This morning there were only two Moorhen to be seen on the lake, but by this afternoon a group of male Mallard had flown in.
Colours on the lakeside are intense gold and bronze
Seeing The Wood For The Trees!
Saturday, November 9th 2019
There was a fantastic turnout for the first Weekend Winter Worky Day of the season and as luck would have it the weather was good too.
Recently, Foxglove received a grant from Bettys and as a result there will be some new deciduous trees to plant. About three years ago an area of dense Sitka Spruce was felled and this will be one of the places that will get planted up with new trees over the next few months. Since the conifer trees were removed however, Birch saplings have taken over and in order to prepare the ground they needed to be removed. The first job was to rake up the scrub that had been brushcut earlier in the week, then the tree pulling could begin.
In some cases a special tool called a 'popper' was used to lever out the roots.
Faced with a 'wall' of Birch saplings there was no shortage of work.
The team soon found hidden Oak trees and Scots Pine which were left to grow.
A fire was lit to burn the unwanted Birch and Gorse.
In no time at all metres and metres of ground were cleared.
In some places, the recent rain meant that the ground was soft enough for the trees to be pulled out by hand. They seemed to get bigger and bigger as the day went on.
Before lunch, it was already possible to see where the group had been.
A traditional Foxglove curry lunch was served with a smile!
It was enjoyed in the warmth of the volunteer cabin.
After lunch, work continued and as progress was made, Carla discovered (and fell in) a new pond!
Thank you to all of the people who gave up their Saturday to help manage and improve this habitat. Thanks too to Jo and Elizabeth for providing delicious cakes. If you would like to take part in the next Worky Day on Saturday 7th December then please get in touch.
Friday, November 8th 2019
Work was carried out in the conifer block above Risedale Beck. Whilst working, there was time to stop and marvel at the many fungi still appearing.
There was an almost complete fairy ring.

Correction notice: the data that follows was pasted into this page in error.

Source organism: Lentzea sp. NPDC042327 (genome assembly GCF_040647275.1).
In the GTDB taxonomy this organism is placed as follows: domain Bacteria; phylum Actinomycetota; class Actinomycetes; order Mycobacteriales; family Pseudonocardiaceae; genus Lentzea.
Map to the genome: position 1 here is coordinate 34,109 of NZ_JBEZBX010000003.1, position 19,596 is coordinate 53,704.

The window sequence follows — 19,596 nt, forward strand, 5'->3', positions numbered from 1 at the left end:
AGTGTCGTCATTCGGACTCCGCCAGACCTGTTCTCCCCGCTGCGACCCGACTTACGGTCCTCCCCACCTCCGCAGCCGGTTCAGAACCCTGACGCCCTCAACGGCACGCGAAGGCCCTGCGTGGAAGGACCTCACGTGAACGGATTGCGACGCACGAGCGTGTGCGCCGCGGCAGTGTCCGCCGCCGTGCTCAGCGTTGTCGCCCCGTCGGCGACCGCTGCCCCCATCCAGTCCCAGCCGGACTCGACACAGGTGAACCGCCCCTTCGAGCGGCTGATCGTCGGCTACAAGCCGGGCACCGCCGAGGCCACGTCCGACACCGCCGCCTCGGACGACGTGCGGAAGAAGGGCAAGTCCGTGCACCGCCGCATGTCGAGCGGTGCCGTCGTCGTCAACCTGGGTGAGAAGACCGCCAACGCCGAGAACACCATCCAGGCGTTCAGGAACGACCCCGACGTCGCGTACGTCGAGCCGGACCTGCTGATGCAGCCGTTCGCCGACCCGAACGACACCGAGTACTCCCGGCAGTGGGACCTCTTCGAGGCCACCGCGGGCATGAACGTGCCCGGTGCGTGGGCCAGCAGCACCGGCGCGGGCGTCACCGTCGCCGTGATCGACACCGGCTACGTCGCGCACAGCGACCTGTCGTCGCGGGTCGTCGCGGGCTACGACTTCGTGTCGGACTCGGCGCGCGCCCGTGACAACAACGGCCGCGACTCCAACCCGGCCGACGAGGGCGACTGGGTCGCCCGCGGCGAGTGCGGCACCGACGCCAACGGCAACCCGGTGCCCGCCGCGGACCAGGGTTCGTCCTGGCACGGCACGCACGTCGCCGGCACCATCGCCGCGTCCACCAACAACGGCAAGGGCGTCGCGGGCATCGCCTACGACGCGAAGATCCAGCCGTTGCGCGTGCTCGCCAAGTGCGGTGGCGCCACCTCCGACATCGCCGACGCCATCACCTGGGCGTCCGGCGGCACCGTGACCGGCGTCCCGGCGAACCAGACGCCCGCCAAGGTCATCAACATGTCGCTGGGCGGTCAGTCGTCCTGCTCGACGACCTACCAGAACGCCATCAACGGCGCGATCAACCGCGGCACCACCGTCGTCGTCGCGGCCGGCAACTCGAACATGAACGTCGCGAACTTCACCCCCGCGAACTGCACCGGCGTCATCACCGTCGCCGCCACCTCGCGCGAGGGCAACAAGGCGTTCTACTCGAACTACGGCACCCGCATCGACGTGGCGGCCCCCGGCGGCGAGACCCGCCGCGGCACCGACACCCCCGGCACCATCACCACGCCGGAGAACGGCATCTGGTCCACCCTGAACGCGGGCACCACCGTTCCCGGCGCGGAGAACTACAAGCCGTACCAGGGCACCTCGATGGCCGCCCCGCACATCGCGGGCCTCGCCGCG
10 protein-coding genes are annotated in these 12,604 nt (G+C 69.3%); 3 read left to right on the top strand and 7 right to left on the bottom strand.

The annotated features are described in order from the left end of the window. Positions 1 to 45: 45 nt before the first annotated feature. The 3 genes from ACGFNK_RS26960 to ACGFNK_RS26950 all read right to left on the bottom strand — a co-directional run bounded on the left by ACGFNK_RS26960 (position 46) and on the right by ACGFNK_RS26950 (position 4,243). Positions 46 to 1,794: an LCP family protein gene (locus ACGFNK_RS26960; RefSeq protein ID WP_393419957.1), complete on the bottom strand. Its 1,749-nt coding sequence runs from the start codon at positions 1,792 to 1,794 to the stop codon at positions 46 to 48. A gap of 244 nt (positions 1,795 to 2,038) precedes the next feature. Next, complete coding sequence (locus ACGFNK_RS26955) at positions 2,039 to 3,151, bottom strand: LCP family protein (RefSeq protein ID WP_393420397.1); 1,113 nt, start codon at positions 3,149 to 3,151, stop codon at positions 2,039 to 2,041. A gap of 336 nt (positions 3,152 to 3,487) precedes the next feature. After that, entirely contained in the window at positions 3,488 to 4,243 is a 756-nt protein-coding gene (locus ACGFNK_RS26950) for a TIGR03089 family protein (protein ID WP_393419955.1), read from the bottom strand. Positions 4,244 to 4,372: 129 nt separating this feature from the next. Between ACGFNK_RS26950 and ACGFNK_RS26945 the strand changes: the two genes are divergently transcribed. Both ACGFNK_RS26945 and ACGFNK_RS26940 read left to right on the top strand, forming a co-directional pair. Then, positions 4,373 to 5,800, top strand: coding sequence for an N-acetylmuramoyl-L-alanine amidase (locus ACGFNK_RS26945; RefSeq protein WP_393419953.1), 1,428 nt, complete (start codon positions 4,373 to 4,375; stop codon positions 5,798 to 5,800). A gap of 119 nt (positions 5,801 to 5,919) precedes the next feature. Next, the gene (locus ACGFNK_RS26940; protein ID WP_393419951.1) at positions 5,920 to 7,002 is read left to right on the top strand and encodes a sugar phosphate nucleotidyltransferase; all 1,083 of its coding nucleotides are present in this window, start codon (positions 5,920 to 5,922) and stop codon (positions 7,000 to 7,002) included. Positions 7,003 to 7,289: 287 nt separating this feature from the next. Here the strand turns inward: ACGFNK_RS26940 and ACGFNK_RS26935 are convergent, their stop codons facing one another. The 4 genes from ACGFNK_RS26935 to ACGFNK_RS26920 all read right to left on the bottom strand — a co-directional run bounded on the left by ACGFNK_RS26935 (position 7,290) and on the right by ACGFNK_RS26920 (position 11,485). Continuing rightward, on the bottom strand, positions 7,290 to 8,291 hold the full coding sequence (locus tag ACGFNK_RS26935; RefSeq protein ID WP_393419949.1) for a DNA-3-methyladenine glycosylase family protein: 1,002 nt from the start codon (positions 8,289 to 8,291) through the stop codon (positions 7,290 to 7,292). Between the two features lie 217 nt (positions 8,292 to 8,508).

Most of these fungi are associated with conifers. You can see the thick bed of needles that the fungus is growing through.
This photo takes a little bit of concentration.
Once that work was completed, preparation continued for tomorrow's Worky Day. The forecast is dry but after the heavy rain of the last few days the reserve is very wet.
Thursday, November 7th 2019
A bright sunny start yesterday morning soon turned dull, damp and cold. Volunteers were out cutting back vegetation hanging over the paths, mainly Bramble, that seems to grow even in the winter months, especially if it is going to cause a problem! By the afternoon rain was descending. Indoor jobs were then carried out. Cards and charts were organised and then the craft materials were collected together and tidied. Boxes labelled and put into the cupboard so things can easily be found.
A hunt has been on to find the cable from the lake hide to the Field Centre so that we can ensure camera reception. Success it has been found! A damaged tree was felled and the wood used for habitat piles. Volunteers were busy checking the bat boxes and repairing those that needed it. The bats will be in hibernation by now. They do not use anywhere on the reserve but we do suspect that they use the buildings on the camp.
Another task that did prove a little problematic was putting together some new picnic benches. Our volunteers persevered and two were completed with another one still to do.